Scientists Claim First Experimental Evidence That Zika Causes Microcephaly

Since Zika was first spotted in Brazil last year, experts have merely inferred that this strain of the virus causes microcephaly, a birth defect in which the baby’s head size is below average.

But they haven’t been able to trace that inference to concrete proof—until now.

A team of scientists from Brazil and San Diego, California reports in the journal Nature today that the Brazilian Zika virus strain is capable of crossing the placenta in pregnant mice, causing restricted growth and birth defects—including signs of microcephaly—in their pups.

“The media and health agencies were ahead of themselves were concluding that the Zika virus was causing microcephaly,” said study co-author Alysson Muotri, of the University of California, San Diego. “There was a strong association, but this is experimental proof that’s only being presented now.”

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Babies born to women who catch Zika during their pregnancy are vulnerable to neural defects.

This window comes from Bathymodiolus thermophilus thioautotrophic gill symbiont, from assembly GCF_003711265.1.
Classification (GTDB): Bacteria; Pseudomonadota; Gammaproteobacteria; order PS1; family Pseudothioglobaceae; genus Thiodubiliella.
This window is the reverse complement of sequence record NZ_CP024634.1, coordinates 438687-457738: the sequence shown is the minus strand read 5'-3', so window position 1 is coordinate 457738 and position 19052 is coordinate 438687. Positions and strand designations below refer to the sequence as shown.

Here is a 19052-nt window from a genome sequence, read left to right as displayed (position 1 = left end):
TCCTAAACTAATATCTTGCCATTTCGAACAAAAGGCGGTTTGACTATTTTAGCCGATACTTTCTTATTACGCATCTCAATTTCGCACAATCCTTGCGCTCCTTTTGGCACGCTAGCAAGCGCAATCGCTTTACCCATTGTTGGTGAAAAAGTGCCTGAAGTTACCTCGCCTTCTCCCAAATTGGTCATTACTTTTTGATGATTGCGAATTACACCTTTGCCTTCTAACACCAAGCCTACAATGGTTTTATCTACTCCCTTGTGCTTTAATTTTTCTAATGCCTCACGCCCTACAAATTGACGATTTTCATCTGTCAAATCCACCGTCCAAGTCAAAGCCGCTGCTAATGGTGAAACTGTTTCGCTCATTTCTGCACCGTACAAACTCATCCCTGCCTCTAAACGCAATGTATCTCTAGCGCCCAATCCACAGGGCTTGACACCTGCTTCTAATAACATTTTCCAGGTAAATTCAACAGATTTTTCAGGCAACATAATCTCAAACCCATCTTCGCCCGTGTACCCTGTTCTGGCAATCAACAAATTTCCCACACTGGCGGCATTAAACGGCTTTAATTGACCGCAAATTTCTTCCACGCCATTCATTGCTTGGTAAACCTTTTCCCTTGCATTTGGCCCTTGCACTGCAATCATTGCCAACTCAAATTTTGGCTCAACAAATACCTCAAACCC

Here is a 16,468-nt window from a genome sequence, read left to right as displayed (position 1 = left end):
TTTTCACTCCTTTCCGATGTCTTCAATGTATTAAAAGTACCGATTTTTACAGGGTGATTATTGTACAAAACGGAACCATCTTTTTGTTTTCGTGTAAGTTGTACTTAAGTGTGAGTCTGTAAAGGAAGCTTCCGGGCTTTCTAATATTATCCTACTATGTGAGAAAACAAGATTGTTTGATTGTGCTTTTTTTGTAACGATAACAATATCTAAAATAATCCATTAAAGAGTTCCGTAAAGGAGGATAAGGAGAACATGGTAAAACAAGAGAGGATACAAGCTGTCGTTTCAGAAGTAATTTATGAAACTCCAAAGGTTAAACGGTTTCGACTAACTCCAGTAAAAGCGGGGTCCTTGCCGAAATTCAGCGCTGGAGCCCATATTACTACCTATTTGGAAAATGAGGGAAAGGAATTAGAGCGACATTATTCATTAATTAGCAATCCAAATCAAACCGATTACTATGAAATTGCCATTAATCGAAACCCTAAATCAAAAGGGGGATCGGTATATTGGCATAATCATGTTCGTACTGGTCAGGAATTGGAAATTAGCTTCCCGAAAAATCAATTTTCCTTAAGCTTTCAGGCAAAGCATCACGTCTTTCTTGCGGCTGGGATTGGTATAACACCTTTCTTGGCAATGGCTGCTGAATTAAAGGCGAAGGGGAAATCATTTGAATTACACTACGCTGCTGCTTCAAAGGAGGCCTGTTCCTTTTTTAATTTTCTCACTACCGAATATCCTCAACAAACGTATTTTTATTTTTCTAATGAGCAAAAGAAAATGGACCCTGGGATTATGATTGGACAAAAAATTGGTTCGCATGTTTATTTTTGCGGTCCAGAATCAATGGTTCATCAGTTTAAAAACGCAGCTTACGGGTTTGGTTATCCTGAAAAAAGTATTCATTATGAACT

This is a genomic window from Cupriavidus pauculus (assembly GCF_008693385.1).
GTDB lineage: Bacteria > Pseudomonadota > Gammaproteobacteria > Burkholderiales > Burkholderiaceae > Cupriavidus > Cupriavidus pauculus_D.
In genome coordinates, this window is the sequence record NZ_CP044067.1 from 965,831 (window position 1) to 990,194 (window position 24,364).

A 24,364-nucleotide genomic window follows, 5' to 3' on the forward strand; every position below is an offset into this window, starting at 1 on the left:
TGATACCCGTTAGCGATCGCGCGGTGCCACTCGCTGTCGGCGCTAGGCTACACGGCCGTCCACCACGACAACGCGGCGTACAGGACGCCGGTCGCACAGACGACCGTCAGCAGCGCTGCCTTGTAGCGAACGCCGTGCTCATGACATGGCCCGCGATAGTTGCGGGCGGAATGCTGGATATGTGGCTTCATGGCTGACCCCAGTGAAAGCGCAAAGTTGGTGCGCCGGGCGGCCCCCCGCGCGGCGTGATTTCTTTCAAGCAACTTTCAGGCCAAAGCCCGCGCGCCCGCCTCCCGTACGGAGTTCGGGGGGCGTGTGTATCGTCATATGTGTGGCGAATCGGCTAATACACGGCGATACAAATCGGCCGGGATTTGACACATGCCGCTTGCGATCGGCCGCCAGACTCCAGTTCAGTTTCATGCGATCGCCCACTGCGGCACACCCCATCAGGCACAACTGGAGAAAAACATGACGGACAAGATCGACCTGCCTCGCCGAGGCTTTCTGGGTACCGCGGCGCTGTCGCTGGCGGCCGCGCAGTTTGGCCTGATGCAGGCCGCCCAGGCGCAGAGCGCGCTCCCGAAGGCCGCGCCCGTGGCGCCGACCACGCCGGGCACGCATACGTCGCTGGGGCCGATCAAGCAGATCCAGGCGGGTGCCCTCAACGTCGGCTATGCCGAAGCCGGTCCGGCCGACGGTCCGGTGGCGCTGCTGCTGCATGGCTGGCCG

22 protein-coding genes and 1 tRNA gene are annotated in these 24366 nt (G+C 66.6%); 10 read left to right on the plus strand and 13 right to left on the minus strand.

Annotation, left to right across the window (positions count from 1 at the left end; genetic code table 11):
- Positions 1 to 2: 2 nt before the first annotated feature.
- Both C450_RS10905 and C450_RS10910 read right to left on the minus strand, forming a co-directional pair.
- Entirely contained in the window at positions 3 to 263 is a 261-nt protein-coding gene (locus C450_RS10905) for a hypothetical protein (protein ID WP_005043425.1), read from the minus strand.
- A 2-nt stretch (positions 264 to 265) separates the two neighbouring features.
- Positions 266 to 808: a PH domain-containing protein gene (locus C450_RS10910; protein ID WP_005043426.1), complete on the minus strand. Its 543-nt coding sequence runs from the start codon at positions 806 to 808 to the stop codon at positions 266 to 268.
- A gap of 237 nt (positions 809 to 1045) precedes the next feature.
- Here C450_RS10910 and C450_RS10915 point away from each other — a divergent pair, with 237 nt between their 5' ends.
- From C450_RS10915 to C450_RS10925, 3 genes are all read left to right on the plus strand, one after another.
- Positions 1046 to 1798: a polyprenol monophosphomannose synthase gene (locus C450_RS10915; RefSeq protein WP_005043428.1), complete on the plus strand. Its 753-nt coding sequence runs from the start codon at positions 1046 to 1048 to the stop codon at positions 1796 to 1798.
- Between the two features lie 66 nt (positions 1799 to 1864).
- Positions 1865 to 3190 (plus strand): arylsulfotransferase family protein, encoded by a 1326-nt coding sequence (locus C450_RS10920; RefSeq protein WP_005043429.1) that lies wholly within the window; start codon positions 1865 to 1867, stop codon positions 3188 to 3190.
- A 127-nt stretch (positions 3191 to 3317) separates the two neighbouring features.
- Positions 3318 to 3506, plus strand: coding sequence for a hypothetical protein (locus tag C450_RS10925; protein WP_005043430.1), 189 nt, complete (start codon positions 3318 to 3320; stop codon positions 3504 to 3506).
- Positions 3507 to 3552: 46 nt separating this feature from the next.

Muotri and his colleagues used a sample of the Zika virus isolated from a clinical case in northeast Brazil to infect two different types of pregnant female mice at the 10- to 13-day mark, or the period of time that corresponds to when most of the women case studies in Brazil have been infected with Zika. What they found was that immediately after birth, some of the pups had experienced intrauterine growth restriction (the poor growth of a fetus while in the mother’s womb) and showed signs of microcephaly, like structural deformations in the cerebral cortex.

Not all of the mice exhibited these abnormalities, but the teams states that their evidence is sufficient to conclude that the Brazilian Zika strain causes microcephaly. Muotri also stated that a person would not have to contract an additional virus, such as dengue, to induce microcephaly or other birth defects in her newborn. Muotri’s team’s study is likely to be the catalyst for further investigations into how the virus has evolved to affect humans—as well as how vaccines can be developed to combat the disease.

The team also infected human progenitor cells with the virus, showing that the Brazilian strain leads to an increase in cell death. Combined, these analyses suggest that this particular Zika strain causes microcephaly by targeting cortical progenitor cells, prompting cell death, and thereby impeding the brain’s maturation.

Still, the researchers will need to comb through some of the experimental details—like the amount of the virus injected into the mice, the suitability of this animal model’s placenta as a comparison to the human placenta, and the timing of the dosage.

“As we learn more about the clinical data, we can adjust the timing,” Muotri said. “Probably the earlier we start, the more dramatic the effect. That’s what we expect.”

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